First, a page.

OCR Interpretation


The day book. (Chicago, Ill.) 1911-1917, November 23, 1914, LAST EDITION, Image 8

Image and text provided by University of Illinois at Urbana-Champaign Library, Urbana, IL

Persistent link: http://chroniclingamerica.loc.gov/lccn/sn83045487/1914-11-23/ed-1/seq-8/

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COLORADO MINE WAR SUBJECT
AT GRACE CHURCH FORUM
. The open forum at the Grace
church was addressed by W. L. Chen
ery, a newspaper man, on the "In
dustrial War in Colorado" last night
- Chenery was an editor of the Rocky
Mountain News during the strike,
one of the few papers in Colorado
which printed the truth about the
mine war.
Chenery gave the history of the
strike and spoke of the Ludlow mas
sacre, the attacks on tent colonies,
intimidation of miners, how on Sept.
,22, 1913, when the miners refused to
work, 11,000 people were driven from
their homes and forced to dig holes
in the plains to keep from freezing,
being without shelter for two days in
a raging blizzard. He told of cor
rupt politics, of the heroism of
"Mother" Jones and of the courage
of the miners.
"The first and most important of
the miners' demands was to enforce
the laws of Colorado," said the
speaker. ''Can you imagine the
Satire of this demand. Mind you, a
state of the United States with good
laws not enforced.
"The average deaths from acci
dents in the Colorado mines have
been three to one compare with any
other state in the union. Half of
these deaths were admitted to be pre
ventable. "This is a class war and I do not
believe that another state in the
union has been so disrupted by hate
as this one has. Every person in
Colorado is on one side or the other.
"One of the most striking things I
noticed," he continued, "was the
friendly feeling which existed be
tween the strikers and the militia
when the latter first arrived on the
scene. For two weeks the men
.-played baseball and the soldiers were
enteretained at parties. Then, with
the exception of three troops, they
were withdrawn. The men left were
yearly all paid mine guards. These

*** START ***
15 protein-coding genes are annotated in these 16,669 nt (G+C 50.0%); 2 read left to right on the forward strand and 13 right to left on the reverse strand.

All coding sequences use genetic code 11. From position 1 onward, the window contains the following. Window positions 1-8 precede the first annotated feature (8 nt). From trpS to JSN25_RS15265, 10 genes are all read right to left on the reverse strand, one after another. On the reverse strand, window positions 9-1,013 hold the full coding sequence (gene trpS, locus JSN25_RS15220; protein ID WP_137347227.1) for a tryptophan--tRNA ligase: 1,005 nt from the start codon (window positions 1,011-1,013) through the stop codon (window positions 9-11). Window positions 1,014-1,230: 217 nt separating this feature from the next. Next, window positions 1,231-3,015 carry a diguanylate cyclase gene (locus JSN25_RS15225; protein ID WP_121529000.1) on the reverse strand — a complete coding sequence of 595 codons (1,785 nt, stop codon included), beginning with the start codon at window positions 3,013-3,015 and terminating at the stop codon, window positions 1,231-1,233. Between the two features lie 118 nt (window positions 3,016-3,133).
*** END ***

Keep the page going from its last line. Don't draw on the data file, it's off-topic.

are the men who operated the ar- 1
mored auto and machine guns.
"There has been peace and justice
since the federal troops have been 1
on the scene and we may rest as- f
sured that as soon as they are with
drawn war will start all over again."
In response to a question Chenery
said that government ownership of
the mines was the best solution of
the problem.
John D. Rockefeller was severely
condemned by different speakers.
More than 300 people attended the
meeting in the parish house, follow
ing a short service in the church by
Rev. Waters.
o o
HE HAD A LOT OF 'EM, BUT THE
LAST ONE GOT HIM
New York, Nov. 23. Having sur
vived 33 "police pinches" for auto
mobile joyrides, innumerable aerial
sprints and a trip replete with ad
venture around the world in his
yacht Mist, Harold Osgood Binney,
New York's prize eccentric, finally
succumbed to the laws of nature
through the dross medium of an over
dose of headache powders.
His body was cremated today in
accordance with his expressed be
lief that if his mortal remains were
incinerated his "immortal remains
wouldn't be."
The last 25 of Binney's 47 years
teemed with the spectacular. He was
a sculptor, painter, chemist, civil and
electrical engineer, physicist, lawyer,
yachtsman, cosmopolite and believer
in ideas.
o o
DULL THUDS
If you steal money you can serve
your sentence and get some time off
for good behavior. But you never
get off that easy when you marry
money.
A bachelor can be a fool and live
in blissful ignorance of the fact. But
a married man is reminded of it a
dozen times a day. Cincinnati En-qulrerj
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